The transition or main section between the entry section and the separation section has a wall 184 comprising a second inward curve forming a third surface, preferably a surface of rotation, about said axis of symmetry, said second inward curve being different from said first inward curve. The first curve may be tangent to the second curve at a first junction between the first and second curves and the second curve may be tangent to the third curve at a second junction between the second and third curves. The main section has a shape defined by
A is the area perpendicular to the axis of symmetry at Xm;
Ammax is the asymptotic area of the main section,
Xm is the distance along the axis of symmetry from the end of the entry section (also, the beginning of the main section), 0<Xm<Lm,
Lm is the length of the main section, and
Cm is a design constant for the separation section, determined by design constraints.
Vm is the volume for the main section between A and Am.
As blood components such as plasma, platelets and white blood cells flow into the fluid chamber 18, they are affected by rotational speed, coriolis forces, fluid flow rate, and the configuration of the fluid chamber. For example, in the entry section, fluid flow rate will decrease as the cross sectional area of the section increases. At the same time, the blood components are subject to a centrifugal force resulting from the rotation of the apparatus. The centrifugal force experienced by a particle in the section will decrease as the particle moves radially inward toward the axis of rotation. The sizes of white blood cells are distributed about an average sedimentation velocity.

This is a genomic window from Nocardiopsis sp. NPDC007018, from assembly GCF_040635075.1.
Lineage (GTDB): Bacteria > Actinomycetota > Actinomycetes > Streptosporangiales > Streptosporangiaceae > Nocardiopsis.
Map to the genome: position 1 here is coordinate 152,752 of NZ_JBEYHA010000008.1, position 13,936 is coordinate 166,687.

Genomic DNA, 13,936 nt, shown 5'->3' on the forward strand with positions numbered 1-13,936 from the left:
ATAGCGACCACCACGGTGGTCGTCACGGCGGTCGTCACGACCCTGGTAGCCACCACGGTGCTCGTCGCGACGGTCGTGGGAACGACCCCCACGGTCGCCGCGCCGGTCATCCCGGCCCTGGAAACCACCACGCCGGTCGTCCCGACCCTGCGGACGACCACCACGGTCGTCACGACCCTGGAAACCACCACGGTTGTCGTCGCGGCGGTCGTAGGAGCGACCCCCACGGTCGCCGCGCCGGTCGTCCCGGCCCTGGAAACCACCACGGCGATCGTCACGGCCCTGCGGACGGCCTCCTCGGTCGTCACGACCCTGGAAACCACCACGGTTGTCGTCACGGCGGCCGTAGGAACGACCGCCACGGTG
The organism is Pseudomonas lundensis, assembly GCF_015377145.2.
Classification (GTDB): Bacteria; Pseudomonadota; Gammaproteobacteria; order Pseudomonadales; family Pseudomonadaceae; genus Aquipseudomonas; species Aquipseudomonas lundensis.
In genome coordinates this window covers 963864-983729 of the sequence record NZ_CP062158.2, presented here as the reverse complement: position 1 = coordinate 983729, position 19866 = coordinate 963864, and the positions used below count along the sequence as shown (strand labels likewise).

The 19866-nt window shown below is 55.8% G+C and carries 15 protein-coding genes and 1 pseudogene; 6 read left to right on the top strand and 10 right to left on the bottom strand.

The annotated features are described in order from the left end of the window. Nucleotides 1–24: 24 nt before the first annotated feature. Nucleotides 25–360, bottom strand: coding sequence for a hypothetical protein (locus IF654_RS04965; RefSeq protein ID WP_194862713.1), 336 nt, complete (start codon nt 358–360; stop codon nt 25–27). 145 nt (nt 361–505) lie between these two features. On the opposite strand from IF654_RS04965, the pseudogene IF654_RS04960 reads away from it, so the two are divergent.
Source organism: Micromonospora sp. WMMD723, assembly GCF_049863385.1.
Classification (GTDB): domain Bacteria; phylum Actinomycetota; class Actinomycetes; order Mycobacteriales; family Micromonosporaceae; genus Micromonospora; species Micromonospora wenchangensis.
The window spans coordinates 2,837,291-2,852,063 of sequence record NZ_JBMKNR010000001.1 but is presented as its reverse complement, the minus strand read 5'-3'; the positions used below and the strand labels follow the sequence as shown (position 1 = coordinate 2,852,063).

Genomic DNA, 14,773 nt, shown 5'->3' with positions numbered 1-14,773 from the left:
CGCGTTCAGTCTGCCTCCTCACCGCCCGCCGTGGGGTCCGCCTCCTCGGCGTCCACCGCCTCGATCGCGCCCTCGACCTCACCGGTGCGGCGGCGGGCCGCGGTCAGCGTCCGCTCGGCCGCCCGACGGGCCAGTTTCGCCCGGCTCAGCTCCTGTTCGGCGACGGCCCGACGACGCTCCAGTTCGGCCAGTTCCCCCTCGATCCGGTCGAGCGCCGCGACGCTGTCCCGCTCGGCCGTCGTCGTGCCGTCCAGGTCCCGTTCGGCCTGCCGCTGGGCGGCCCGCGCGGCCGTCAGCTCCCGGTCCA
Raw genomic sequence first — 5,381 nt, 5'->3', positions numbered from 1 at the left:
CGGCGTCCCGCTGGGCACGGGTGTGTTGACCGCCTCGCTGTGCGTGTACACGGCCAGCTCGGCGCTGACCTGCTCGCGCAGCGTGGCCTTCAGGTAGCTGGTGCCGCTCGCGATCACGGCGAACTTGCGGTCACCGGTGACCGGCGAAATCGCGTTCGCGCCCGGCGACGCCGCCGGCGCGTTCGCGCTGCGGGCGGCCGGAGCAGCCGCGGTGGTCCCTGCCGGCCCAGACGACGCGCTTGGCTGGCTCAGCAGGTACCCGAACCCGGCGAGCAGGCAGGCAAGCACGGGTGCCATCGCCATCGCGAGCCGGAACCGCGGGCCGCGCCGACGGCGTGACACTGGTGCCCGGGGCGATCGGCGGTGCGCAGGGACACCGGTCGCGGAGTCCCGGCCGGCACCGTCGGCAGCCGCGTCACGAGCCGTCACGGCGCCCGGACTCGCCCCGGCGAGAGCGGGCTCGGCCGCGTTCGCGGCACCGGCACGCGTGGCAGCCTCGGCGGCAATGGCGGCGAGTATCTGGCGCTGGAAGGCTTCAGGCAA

The determination of the design constants Cs, Ce and Cm may be developed in the following manner. Initially, the designer specifies the maximum chamber capacity for each type of cell to be accommodated simultaneously, based on a selected fluid flow rate and centrifugal speed. The design is constrained by the rotor geometry and available space. Empirical information may relate cell capacity to the flow rate, centrifugal speed and available space. Usually this will be a maximum permissible chamber volume. An iterative process utilizing a computerized model, for example, a spread sheet incorporating the relationships described above, may be employed to adjust the shape constants Cs, Ce, Cm, Ammax and Asmax in conjunction with the lengths Le, Lm and Ls.
In previous designs for cell separation chambers, it has been observed that incoming cells tend to flow along one side of the chamber due to coriolis forces until the conditions of a fluidized bed are established in the chamber. In the present design, the cell level appears to rise evenly without mixing, as the velocity of the particles tends to be substantially constant across the outwardly flared entry section 176. The main or transition section 180 allows for a smooth transition, and provides cell storage capacity, while the separation section 182 allows the collected bolus of cells to be expressed out of the cell separation chamber as described herein. It is believed that the chamber shape described herein provides relatively constant fractional changes in momentum of particles within the entry and separation sections, increasing the effectiveness and efficiency of cell collection.